4. “Hopelessly Devoted To You” 

Olivia Newton John’s vocal’s on this moving ballad are to die for. The lyrics poignantly capture the innocence and naivete tied to young love, yet also the deep loss Sandy feels at this moment. 

Although Sandy is “just a fool who’s willing to sit around and wait” for Danny, she doesn’t bury her sincerity underneath bravado — nor sequester it to the far corners of her mind. She accepts it. The song boasts quite a moving level of maturity, understanding that the mind and heart are often at odds concerning such matters, and she’s going “to hold on to the end” because she and Danny are the endgame. It’s a tearjerking tune – especially for those with similar lovelorn memories stored up and away. 

3. “Look at Me I’m Sandra Dee” 

We don’t support bullying, but Rizzo’s tuneful number filled with jabs at Sandy, as she mocks the good girl from start to finish, is easily one of the most enjoyable songs from the film. 

Who could forget Stockard Channing uttering “Won’t go to bed ‘til I’m legally wed!” with a snide and sarcastic air? She’s having so much fun in that blonde wig — as she flaps her wings, jumps on the bed, and creates a depiction of Sandra Dee that is virtually nun-like. A little bit of mean humor always makes for a good laugh and, at the end of the day, Rizzo is going through her own self-discovery. This song’s reason to exist is only further substantiated via Rizzo’s emotionally stirring final ballad…more on that later.

2. “We Go Together”

The movie’s final moment. It’s filled with smiles and tears (of viewers at home). These high school graduates will go their separate ways, yet they will always “go together” in their hearts. There is so much love to go around. So many memories to reminisce on. So many late nights at the drive-in and sunny days on the bleachers. “We Go Together” is also filled with catchy gibberish that, somehow, many of us have managed to memorize.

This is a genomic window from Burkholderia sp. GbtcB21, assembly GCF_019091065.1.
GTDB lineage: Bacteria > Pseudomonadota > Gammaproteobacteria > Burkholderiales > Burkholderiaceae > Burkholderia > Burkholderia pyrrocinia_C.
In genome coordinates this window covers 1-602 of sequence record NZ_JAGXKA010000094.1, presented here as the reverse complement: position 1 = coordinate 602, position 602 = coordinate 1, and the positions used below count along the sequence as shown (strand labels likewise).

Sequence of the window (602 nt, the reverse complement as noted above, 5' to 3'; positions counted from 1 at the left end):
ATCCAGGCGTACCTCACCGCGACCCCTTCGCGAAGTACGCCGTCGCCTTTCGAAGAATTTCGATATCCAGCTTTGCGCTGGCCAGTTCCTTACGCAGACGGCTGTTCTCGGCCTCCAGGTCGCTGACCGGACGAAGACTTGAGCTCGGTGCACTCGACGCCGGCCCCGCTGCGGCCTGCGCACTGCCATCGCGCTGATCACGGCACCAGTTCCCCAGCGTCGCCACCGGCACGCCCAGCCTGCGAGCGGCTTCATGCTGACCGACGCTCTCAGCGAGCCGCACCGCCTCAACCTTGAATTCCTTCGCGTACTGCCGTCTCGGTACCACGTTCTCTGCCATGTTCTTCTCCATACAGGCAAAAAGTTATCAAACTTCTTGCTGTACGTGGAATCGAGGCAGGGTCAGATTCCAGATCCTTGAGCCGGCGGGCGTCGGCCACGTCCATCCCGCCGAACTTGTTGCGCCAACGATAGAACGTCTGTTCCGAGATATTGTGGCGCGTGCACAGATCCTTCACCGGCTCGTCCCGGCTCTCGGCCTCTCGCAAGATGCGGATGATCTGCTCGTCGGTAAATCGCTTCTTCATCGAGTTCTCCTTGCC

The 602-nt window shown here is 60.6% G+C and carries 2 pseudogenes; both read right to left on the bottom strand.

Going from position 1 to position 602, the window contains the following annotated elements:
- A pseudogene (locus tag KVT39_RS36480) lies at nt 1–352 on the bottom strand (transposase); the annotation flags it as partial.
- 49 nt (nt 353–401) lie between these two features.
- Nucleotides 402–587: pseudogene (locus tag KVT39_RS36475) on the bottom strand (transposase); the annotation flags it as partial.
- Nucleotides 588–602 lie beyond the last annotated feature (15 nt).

These besties are going to shoo-bop sha wadda wadda yippity boom de boom their way right off the high school grounds and into adulthood. BUT… not without one final hoorah. One final celebration filled with so much excitement and affection that the words in the dictionary simply don’t suffice. 

1. “There Are Worse Things I Could Do”

This may be a controversial pick for the number one spot, but it’s justified. This number gives Rizzo the much-needed three-dimensionality her character would otherwise lack. Not to mention, it’s a relatable and moving number that humanizes a woman too often dismissed on the grounds of her provocative and sensual nature…as well as a questionable attitude. But, there’s so much more to her than that. She has a heart that breaks. She is simply resilient. 

Rizzo is strong in the face of judgment and adversity, yet her resiliency does not supplant her vulnerability. Rizzo is on her own journey, and it’s one that deserves proper recognition. She’s also very ahead of her time. This song was almost cut from the movie for being a “downer,” but we thank the heavens it was not, for it is easily the most moving number in the musical. The most reflective and eye-opening song the show has to offer. 

Honorable Mentions: 

  • “Beauty School Dropout”
  • “Born To Hand Jive” 
  • “Tears On My Pillow”
  • “Freddy My Love”